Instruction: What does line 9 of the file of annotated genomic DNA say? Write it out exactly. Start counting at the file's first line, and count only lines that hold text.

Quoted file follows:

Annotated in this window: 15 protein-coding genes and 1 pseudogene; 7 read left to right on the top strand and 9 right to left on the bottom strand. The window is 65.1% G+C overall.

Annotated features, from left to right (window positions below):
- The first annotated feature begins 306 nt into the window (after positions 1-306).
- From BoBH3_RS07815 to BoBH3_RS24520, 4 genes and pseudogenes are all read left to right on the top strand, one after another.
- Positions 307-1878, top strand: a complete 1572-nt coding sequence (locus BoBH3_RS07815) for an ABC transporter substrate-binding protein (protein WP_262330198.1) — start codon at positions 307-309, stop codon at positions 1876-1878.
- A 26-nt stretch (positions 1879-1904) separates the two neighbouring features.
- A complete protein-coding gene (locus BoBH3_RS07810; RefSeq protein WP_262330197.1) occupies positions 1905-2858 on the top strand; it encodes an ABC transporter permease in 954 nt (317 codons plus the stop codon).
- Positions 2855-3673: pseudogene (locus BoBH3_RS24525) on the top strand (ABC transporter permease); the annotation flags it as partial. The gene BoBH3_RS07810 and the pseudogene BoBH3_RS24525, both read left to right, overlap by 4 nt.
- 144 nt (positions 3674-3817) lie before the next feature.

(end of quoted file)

- 144 nt (positions 3674-3817) lie before the next feature.